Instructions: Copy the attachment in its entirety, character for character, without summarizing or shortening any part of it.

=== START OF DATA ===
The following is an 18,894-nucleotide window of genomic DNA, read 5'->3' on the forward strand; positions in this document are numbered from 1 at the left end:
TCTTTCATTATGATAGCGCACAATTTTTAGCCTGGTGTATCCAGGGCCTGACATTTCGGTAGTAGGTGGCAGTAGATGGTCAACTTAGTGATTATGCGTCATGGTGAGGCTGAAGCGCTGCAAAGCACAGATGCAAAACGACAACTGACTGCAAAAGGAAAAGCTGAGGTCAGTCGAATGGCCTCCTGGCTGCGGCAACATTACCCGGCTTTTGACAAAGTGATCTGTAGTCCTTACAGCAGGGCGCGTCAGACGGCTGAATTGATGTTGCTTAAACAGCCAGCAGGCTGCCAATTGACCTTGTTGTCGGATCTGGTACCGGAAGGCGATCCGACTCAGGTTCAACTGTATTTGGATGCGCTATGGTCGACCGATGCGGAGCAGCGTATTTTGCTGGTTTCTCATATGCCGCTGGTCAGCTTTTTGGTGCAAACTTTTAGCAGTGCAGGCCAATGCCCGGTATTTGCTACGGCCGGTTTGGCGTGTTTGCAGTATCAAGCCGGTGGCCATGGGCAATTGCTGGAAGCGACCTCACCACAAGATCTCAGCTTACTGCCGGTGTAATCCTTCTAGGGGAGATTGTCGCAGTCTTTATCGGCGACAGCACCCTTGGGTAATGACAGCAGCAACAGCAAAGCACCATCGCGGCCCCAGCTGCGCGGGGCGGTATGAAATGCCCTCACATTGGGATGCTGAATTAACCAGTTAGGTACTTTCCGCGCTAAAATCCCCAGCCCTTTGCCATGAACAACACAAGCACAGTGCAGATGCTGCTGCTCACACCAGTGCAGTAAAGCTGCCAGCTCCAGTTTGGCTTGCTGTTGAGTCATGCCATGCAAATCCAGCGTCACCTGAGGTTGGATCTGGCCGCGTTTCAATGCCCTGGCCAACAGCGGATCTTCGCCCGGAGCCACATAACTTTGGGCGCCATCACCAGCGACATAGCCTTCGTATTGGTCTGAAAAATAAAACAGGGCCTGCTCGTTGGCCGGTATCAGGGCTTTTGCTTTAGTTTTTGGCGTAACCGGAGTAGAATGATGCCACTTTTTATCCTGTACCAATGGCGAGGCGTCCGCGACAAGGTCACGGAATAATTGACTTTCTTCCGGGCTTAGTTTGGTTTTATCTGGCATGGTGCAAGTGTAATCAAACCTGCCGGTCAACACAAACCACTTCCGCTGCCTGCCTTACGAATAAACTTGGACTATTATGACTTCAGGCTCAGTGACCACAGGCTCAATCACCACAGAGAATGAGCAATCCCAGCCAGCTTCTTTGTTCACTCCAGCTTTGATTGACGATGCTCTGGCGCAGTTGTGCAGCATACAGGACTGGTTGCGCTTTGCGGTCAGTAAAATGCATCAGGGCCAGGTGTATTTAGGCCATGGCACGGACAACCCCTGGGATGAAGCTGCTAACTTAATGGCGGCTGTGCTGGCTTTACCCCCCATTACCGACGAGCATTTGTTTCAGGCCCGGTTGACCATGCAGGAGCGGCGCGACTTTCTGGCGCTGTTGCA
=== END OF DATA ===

The following is an 18,894-nucleotide window of genomic DNA, read 5'->3' on the forward strand; positions in this document are numbered from 1 at the left end:
TCTTTCATTATGATAGCGCACAATTTTTAGCCTGGTGTATCCAGGGCCTGACATTTCGGTAGTAGGTGGCAGTAGATGGTCAACTTAGTGATTATGCGTCATGGTGAGGCTGAAGCGCTGCAAAGCACAGATGCAAAACGACAACTGACTGCAAAAGGAAAAGCTGAGGTCAGTCGAATGGCCTCCTGGCTGCGGCAACATTACCCGGCTTTTGACAAAGTGATCTGTAGTCCTTACAGCAGGGCGCGTCAGACGGCTGAATTGATGTTGCTTAAACAGCCAGCAGGCTGCCAATTGACCTTGTTGTCGGATCTGGTACCGGAAGGCGATCCGACTCAGGTTCAACTGTATTTGGATGCGCTATGGTCGACCGATGCGGAGCAGCGTATTTTGCTGGTTTCTCATATGCCGCTGGTCAGCTTTTTGGTGCAAACTTTTAGCAGTGCAGGCCAATGCCCGGTATTTGCTACGGCCGGTTTGGCGTGTTTGCAGTATCAAGCCGGTGGCCATGGGCAATTGCTGGAAGCGACCTCACCACAAGATCTCAGCTTACTGCCGGTGTAATCCTTCTAGGGGAGATTGTCGCAGTCTTTATCGGCGACAGCACCCTTGGGTAATGACAGCAGCAACAGCAAAGCACCATCGCGGCCCCAGCTGCGCGGGGCGGTATGAAATGCCCTCACATTGGGATGCTGAATTAACCAGTTAGGTACTTTCCGCGCTAAAATCCCCAGCCCTTTGCCATGAACAACACAAGCACAGTGCAGATGCTGCTGCTCACACCAGTGCAGTAAAGCTGCCAGCTCCAGTTTGGCTTGCTGTTGAGTCATGCCATGCAAATCCAGCGTCACCTGAGGTTGGATCTGGCCGCGTTTCAATGCCCTGGCCAACAGCGGATCTTCGCCCGGAGCCACATAACTTTGGGCGCCATCACCAGCGACATAGCCTTCGTATTGGTCTGAAAAATAAAACAGGGCCTGCTCGTTGGCCGGTATCAGGGCTTTTGCTTTAGTTTTTGGCGTAACCGGAGTAGAATGATGCCACTTTTTATCCTGTACCAATGGCGAGGCGTCCGCGACAAGGTCACGGAATAATTGACTTTCTTCCGGGCTTAGTTTGGTTTTATCTGGCATGGTGCAAGTGTAATCAAACCTGCCGGTCAACACAAACCACTTCCGCTGCCTGCCTTACGAATAAACTTGGACTATTATGACTTCAGGCTCAGTGACCACAGGCTCAATCACCACAGAGAATGAGCAATCCCAGCCAGCTTCTTTGTTCACTCCAGCTTTGATTGACGATGCTCTGGCGCAGTTGTGCAGCATACAGGACTGGTTGCGCTTTGCGGTCAGTAAAATGCATCAGGGCCAGGTGTATTTAGGCCATGGCACGGACAACCCCTGGGATGAAGCTGCTAACTTAATGGCGGCTGTGCTGGCTTTACCCCCCATTACCGACGAGCATTTGTTTCAGGCCCGGTTGACCATGCAGGAGCGGCGCGACTTTCTGGCGCTGTTGCA